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I crafted this particular granola on the first morning of my stay in my parents’ NYC apartment over Vassar’s spring break, implementing the limited supply of items in their pantry as well as the various superfood ingredients that had traveled with me. Thus, instead of abiding by my usual template for fresh fruit-sweetened granola by pureeing up a mixture of fresh & dried fruit with various spices and coconut oil in which to coat nuts and grains, I shredded an apple and mixed it with about 2 tbsp each of maple syrup and olive oil to provide adequate moisture for the rest of the granola. Quite crunchy, nicely spiced, and bejeweled with bursts of juicy blueberries, this makeshift granola turned out surprisingly well for a creation comprised of odds and ends.

Breakfast Checklist: Protein—chia seeds, almond milk, walnuts, hemp seeds. Whole Grain—buckwheat, brown rice. Fruit—mango, dates, apples, goji berries, blueberries. Leafy Green—kale. Superfoods—Amazing Grass powder, chia seeds, hemp seeds, goji berries.

Morning Tea: Mayan Secret Green Tea from local NYC store Spices and Tease.

Though the aroma of this tea (which includes sencha green, mate, rooibos, and darjeeling teas mixed with lemongrass and bits of carrot, pineapple, and papaya) promised a complex fruity flavor, the amalgamation of various teas created a harshness that vastly overpowered any hope of a pleasingly refreshing tang. Perhaps I’ll simply have to play around with the steeping time and amount of tea used for each cup, but my experiences with this tea thus far have proved rather unfortunate.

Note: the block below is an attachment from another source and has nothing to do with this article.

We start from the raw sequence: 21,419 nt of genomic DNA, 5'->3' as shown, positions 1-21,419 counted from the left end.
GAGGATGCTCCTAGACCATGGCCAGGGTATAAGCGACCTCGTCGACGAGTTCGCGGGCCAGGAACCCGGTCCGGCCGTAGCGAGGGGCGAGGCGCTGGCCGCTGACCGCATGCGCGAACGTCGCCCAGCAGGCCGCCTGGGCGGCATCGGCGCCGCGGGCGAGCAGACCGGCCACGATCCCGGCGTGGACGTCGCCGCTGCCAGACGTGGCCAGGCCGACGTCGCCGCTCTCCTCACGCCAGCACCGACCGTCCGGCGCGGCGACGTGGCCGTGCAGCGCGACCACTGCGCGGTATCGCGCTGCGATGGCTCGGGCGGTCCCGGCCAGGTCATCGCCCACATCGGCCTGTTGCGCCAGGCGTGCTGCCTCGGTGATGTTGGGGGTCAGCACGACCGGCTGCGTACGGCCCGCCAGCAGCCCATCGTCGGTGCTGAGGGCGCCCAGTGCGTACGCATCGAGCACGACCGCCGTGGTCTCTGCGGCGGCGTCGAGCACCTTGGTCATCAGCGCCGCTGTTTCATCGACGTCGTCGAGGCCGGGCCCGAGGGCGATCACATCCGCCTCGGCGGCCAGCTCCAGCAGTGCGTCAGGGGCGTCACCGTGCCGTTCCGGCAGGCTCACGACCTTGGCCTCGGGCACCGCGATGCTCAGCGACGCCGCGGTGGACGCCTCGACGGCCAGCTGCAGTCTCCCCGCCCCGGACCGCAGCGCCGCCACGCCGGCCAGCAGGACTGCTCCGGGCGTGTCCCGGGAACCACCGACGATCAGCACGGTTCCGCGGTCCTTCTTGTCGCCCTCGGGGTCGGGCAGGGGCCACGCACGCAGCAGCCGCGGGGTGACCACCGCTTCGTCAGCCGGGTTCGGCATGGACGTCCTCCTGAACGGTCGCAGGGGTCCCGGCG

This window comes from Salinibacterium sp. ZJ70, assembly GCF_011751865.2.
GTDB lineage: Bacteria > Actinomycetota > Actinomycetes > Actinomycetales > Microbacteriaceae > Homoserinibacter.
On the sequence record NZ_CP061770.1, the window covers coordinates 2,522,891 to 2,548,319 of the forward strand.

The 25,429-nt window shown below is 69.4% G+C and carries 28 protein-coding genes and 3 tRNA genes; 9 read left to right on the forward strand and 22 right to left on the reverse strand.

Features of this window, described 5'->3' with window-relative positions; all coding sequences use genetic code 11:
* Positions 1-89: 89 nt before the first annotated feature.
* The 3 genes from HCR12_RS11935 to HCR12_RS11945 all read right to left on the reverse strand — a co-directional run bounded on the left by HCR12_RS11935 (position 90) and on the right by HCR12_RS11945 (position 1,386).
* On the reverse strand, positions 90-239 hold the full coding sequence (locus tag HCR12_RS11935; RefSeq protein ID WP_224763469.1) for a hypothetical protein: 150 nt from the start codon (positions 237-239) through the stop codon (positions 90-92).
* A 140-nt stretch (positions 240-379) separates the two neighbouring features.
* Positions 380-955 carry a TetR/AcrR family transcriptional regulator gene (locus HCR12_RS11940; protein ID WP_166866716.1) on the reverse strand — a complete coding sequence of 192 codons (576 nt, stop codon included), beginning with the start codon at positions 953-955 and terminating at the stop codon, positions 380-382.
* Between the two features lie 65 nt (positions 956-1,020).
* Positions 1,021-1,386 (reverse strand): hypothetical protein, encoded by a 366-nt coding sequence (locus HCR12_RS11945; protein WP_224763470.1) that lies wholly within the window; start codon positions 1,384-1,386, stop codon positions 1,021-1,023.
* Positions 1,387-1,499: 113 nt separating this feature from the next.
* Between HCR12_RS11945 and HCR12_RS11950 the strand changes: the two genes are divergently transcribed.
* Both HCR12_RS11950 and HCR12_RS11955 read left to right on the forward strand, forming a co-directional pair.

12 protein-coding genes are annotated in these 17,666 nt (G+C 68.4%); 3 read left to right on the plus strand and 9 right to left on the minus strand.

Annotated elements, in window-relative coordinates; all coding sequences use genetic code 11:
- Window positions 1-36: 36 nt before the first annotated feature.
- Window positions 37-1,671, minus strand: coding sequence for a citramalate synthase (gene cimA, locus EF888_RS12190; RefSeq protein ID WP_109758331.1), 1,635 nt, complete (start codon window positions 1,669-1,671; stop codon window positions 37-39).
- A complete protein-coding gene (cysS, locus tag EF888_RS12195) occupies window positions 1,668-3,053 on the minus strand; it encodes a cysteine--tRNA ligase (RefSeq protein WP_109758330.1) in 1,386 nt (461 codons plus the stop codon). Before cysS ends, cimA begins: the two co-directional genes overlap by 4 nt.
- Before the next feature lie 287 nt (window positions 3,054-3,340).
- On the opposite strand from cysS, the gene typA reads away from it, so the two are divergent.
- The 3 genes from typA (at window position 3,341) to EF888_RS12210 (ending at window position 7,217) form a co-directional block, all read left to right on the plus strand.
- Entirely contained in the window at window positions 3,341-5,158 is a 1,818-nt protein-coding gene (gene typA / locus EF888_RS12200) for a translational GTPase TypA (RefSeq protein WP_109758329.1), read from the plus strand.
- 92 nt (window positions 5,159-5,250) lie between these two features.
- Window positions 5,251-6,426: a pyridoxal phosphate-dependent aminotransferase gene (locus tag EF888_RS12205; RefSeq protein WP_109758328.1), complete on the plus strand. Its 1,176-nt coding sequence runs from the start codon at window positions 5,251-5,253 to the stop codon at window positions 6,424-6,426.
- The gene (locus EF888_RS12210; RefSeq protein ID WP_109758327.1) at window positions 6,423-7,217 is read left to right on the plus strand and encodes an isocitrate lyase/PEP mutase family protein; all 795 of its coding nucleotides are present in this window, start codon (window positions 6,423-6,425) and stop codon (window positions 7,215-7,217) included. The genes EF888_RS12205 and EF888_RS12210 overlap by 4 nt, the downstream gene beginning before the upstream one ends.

Lunch: A sandwich of BBQ Tempeh strips, celery-apple-carrot slaw coated in Luscious Lemon Dressing from the Ayurvedic Vegan Kitchen, and avocado slices between two experimental cornbread fritters. I served the sandwich alongside a salad of mixed greens, alfalfa sprouts, mixed bean sprouts, sprouted almonds, and dulse flakes, tossed with Liquid Gold Dressing and topped with Green Raw Slaw from Bao’s. For dessert, I enjoyed a raw truffle made with sprouted sunflower seeds, sprouted almonds, dates, and maca powder, inspired by this recipe.

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The impetus for this sandwich began with my discovery of a waffle iron hidden in the back of a cabinet in the NYC apartment currently subletted by my parents. Inspired to craft a savory waffle in part by this recipe of Kristy’s, I contemplated a southern-flavored checkered quickbread to complement the Barbequed Tempeh Sandwich Filling that I had made earlier that day from a new cookbook of mine—the James Beard award winning Modern Vegetarian Kitchen by Peter Berley, who apparently served as the executive chef at NYC vegan staple restaurant Angelica Kitchen for nine years. Unfortunately, the lack of gluten-free flours in my parents’ sparse pantry rendered me scrounging for waffle base options. In a bout of vegan MacGyver-ness, I combined 1/2 cup white cornmeal (already in the pantry), 1/4 cup roasted buckwheat grouts finely ground in the food processor, and 1/4 cup almond pulp leftover from the milk I had made that morning to comprise the full cup of flour required for four waffles. After mixing the flours with nooch, baking powder, baking soda, paprika, cumin, oregano, tomato paste, maple syrup, liquid smoke, almond milk, and coconut oil, I excitedly heated up the waffle iron, oiled it, spooned the batter in to yield a satisfying sizzle, closed the iron, waited for the light to signal the waffle’s completion, opened the iron, and…experienced utter failure. The batter had all but completely stuck to the iron, probably due to both an inadequate oiling of the iron and an overly thick batter lacking in a starch of any sort. Sigh. I managed to salvage the remaning batter by pan-frying it into thick pancakes, but still reeled from crushed waffle-based dreams. Curse you waffle iron! I shall prevail eventually.